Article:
Apr 292013

Cave junk

About the cave

These two photos were taken in a small sinkhole south of Mt Gambier. I dropped down on a rope from the paddock above, stopping half way down to survey the entrance lake covered in floating bottles and other debris. Directly under the entrance is a huge cone of stuff…a lot of old fencing wire, bottles and tins, 44 gallon drums and other unidentifiables. The water around all of this was crystal clear, so the challenge was working out how to get dive gear on and get in without spiking myself or my drysuit on anything sharp.

Rusty wire

About the dive

Having navigated my way off the pile and into the water with dive gear attached we set off around the edge of the cavern zone. It’s only a little sinkhole and once we were under the roof there was a lot more rock and a lot less junk. I find it interesting that all the rubbish in the water is old – times and attitudes have changed. It’s also interesting to see how the things that were thrown away years ago have rusted and decayed.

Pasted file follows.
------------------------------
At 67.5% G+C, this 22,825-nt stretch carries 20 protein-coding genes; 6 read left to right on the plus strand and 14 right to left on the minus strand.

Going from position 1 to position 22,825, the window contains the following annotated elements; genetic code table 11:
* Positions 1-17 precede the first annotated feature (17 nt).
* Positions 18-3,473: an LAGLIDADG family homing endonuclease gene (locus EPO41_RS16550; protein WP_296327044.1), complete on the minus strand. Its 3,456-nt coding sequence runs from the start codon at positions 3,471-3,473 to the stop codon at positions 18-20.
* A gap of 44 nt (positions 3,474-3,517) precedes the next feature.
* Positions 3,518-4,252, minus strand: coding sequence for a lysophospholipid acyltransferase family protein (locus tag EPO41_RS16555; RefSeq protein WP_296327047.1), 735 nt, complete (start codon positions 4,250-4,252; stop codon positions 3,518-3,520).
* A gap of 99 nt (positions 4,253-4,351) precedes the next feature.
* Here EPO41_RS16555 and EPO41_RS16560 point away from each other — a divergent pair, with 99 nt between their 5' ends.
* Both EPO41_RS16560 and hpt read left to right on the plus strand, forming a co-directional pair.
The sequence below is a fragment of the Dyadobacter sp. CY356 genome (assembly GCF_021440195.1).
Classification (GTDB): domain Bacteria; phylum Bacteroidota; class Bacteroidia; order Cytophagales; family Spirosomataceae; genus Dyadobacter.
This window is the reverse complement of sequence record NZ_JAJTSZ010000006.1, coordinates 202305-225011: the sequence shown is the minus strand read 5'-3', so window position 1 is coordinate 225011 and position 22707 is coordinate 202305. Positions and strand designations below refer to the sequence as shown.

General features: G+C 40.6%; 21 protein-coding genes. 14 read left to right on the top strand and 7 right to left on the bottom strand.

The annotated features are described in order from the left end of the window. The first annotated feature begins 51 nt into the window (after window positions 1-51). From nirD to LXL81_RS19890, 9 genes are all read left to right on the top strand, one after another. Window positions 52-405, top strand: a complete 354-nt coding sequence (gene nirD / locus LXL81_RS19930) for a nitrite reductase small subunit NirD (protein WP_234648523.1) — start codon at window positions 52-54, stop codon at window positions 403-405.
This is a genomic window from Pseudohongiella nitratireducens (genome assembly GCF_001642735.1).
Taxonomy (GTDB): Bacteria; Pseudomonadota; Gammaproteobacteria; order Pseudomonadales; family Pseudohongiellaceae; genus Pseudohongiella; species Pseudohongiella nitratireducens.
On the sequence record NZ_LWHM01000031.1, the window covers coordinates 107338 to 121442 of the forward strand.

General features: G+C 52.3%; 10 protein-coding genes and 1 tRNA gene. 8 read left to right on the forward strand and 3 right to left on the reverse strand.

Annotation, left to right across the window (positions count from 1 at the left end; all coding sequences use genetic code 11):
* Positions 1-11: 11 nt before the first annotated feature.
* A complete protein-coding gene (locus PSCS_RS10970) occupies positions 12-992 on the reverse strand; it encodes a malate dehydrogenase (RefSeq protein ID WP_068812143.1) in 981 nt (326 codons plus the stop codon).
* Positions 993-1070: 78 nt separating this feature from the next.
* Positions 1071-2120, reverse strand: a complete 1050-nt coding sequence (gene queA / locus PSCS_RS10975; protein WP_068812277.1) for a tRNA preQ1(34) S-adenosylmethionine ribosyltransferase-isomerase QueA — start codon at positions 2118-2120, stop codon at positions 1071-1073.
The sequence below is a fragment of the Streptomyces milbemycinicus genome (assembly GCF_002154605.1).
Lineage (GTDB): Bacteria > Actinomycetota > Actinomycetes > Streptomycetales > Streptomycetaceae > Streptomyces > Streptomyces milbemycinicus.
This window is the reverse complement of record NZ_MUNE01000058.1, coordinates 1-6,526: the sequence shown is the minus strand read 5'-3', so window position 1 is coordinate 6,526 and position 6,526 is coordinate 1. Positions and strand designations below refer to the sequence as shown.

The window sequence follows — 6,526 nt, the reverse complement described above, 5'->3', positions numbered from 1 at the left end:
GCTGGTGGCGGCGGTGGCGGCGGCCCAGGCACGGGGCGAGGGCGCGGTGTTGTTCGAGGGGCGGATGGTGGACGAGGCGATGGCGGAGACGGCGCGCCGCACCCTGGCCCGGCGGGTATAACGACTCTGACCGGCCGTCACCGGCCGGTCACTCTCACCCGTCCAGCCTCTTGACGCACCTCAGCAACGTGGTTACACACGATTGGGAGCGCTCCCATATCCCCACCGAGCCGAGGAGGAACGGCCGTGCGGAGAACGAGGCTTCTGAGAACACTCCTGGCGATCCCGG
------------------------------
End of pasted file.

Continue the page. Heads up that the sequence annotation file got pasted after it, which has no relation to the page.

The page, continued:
The site is shallow and wide, with boulders leaning up against the walls to form tunnels in some places. We followed the survey line through several swim throughs, popping out into the main cavern each time.

About the photos

Photographing the various bits of rubbish made this more like a wreck dive than a cave dive. I love the red colours in the rusty metal and how they stand out against the blue water. This sinkhole hasn’t seen much diver traffic so the silt floors are pristine and unmarked. The water tank and the rolls of chicken wire must have rolled down the hill to come to this final resting place where they’ve been rusting away for more than a few years. The rust developing on the sides of the tank adds great texture and I like the way the lines of the cave draw you into the picture.

I made an abortive attempt to get an off camera strobe positioned in the tank without much success. By the time I’d got it halfway right the silt coming off the roof and the rust coming off the tank made great pictures a challenge, and the strobe still wasn’t in the right place. As I reached to rearrange the strobe I could see that getting the ideal position would probably end up with the strobe dropping down through the tank and into a crack in the rock below….it seemed like a good time to exit gracefully and look for the next shot instead.

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